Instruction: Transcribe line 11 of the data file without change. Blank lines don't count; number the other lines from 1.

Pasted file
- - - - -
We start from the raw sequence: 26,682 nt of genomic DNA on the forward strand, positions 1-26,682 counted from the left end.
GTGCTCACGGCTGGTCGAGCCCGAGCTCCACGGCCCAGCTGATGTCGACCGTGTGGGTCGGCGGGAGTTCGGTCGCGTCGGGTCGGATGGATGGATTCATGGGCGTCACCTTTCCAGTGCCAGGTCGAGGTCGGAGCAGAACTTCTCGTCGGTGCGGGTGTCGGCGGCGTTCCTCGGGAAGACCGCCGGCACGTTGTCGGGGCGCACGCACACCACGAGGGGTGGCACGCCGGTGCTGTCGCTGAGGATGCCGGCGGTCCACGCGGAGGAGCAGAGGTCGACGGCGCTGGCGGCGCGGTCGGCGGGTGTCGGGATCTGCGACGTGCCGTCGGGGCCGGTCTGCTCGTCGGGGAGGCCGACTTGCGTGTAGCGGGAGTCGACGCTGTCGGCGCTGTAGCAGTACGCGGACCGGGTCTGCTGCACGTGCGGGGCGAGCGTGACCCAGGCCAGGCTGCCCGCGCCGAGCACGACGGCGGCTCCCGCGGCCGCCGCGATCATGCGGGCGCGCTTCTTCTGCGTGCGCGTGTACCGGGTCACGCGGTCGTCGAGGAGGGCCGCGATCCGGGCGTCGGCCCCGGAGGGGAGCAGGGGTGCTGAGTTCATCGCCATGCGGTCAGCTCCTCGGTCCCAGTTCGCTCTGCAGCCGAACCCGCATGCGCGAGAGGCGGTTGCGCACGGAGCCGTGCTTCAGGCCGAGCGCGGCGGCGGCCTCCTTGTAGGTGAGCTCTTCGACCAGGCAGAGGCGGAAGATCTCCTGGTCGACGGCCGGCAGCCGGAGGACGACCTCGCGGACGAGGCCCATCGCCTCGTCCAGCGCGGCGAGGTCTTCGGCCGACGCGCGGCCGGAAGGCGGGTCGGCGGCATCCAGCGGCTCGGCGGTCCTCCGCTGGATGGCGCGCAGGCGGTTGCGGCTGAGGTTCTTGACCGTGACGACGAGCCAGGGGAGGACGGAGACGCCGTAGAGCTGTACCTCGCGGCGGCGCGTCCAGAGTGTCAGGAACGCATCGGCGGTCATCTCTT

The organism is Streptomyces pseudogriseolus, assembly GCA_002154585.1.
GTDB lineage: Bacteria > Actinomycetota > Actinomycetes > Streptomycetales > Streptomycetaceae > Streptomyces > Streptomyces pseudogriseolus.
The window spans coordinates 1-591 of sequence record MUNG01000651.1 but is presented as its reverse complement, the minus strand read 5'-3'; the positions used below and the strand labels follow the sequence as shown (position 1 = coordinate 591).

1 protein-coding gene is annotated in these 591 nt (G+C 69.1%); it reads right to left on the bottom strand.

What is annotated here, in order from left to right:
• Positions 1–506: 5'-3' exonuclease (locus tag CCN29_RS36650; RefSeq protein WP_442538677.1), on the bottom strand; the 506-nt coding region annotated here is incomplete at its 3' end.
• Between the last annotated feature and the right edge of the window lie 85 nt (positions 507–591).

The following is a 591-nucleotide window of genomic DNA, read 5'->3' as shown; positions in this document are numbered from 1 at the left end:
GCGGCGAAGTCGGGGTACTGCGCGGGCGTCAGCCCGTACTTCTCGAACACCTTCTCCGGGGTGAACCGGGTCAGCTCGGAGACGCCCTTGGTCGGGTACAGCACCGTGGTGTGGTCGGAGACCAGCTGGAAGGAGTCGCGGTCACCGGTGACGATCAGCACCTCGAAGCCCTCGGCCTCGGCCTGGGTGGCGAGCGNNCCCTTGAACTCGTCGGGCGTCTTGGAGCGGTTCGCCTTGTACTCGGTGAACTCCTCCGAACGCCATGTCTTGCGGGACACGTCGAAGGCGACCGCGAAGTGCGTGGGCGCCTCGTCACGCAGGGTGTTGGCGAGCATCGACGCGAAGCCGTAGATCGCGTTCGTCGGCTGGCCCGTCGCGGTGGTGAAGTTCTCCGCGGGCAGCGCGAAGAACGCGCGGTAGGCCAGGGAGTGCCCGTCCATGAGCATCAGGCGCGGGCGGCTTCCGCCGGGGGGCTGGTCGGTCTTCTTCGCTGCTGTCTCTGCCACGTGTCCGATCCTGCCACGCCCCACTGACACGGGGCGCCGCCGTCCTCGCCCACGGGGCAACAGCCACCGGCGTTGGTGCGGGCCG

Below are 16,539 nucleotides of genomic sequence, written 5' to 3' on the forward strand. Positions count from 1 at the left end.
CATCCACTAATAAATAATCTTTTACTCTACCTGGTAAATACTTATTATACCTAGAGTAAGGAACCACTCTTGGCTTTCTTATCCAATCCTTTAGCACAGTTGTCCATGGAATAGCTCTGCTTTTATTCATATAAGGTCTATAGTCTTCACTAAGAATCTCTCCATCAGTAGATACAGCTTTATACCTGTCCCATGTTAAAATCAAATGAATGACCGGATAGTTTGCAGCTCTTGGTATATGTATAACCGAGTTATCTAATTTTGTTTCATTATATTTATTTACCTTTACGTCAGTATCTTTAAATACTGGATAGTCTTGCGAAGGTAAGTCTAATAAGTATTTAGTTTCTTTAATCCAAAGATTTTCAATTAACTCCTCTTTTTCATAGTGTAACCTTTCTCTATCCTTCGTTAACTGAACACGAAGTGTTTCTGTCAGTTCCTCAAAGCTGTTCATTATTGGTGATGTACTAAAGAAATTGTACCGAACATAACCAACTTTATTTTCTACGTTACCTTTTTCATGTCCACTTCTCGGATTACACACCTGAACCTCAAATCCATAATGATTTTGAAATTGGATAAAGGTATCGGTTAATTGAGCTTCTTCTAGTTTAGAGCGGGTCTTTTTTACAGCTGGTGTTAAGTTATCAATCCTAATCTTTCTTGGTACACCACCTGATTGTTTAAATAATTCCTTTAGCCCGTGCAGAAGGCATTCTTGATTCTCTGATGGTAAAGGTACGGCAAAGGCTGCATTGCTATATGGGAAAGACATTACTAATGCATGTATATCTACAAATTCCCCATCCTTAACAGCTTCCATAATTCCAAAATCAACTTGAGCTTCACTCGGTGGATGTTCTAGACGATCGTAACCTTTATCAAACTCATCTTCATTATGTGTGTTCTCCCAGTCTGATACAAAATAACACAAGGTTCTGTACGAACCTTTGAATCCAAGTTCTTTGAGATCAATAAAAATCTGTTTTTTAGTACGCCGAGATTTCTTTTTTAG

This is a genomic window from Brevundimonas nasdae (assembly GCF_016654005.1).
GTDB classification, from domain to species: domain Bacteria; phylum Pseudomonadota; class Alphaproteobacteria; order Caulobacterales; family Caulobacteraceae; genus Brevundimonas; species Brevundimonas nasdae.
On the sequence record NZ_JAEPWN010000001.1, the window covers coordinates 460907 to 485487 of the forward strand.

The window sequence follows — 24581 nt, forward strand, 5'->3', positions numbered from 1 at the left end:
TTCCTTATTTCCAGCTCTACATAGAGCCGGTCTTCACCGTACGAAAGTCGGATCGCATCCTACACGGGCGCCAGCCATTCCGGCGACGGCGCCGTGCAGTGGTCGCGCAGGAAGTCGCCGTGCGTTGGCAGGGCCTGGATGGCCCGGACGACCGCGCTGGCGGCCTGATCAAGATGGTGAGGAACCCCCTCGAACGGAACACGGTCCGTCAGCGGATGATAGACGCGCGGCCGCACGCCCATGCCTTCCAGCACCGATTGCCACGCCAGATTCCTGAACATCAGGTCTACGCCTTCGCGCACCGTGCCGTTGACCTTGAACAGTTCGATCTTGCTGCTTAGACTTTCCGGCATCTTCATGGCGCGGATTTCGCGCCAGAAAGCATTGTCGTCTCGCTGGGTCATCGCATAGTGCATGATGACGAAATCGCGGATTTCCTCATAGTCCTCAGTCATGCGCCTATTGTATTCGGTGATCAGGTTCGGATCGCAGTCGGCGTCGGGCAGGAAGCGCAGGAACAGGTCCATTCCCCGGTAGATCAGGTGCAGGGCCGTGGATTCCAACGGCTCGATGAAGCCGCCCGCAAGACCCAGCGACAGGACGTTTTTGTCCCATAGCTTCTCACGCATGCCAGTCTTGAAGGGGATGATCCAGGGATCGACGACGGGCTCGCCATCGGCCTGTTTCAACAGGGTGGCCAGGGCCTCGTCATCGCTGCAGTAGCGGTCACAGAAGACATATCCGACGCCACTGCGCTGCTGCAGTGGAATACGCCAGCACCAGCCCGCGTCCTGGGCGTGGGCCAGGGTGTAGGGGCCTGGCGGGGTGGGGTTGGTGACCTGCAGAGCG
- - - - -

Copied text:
GCGGCGAAGTCGGGGTACTGCGCGGGCGTCAGCCCGTACTTCTCGAACACCTTCTCCGGGGTGAACCGGGTCAGCTCGGAGACGCCCTTGGTCGGGTACAGCACCGTGGTGTGGTCGGAGACCAGCTGGAAGGAGTCGCGGTCACCGGTGACGATCAGCACCTCGAAGCCCTCGGCCTCGGCCTGGGTGGCGAGCGNNCCCTTGAACTCGTCGGGCGTCTTGGAGCGGTTCGCCTTGTACTCGGTGAACTCCTCCGAACGCCATGTCTTGCGGGACACGTCGAAGGCGACCGCGAAGTGCGTGGGCGCCTCGTCACGCAGGGTGTTGGCGAGCATCGACGCGAAGCCGTAGATCGCGTTCGTCGGCTGGCCCGTCGCGGTGGTGAAGTTCTCCGCGGGCAGCGCGAAGAACGCGCGGTAGGCCAGGGAGTGCCCGTCCATGAGCATCAGGCGCGGGCGGCTTCCGCCGGGGGGCTGGTCGGTCTTCTTCGCTGCTGTCTCTGCCACGTGTCCGATCCTGCCACGCCCCACTGACACGGGGCGCCGCCGTCCTCGCCCACGGGGCAACAGCCACCGGCGTTGGTGCGGGCCG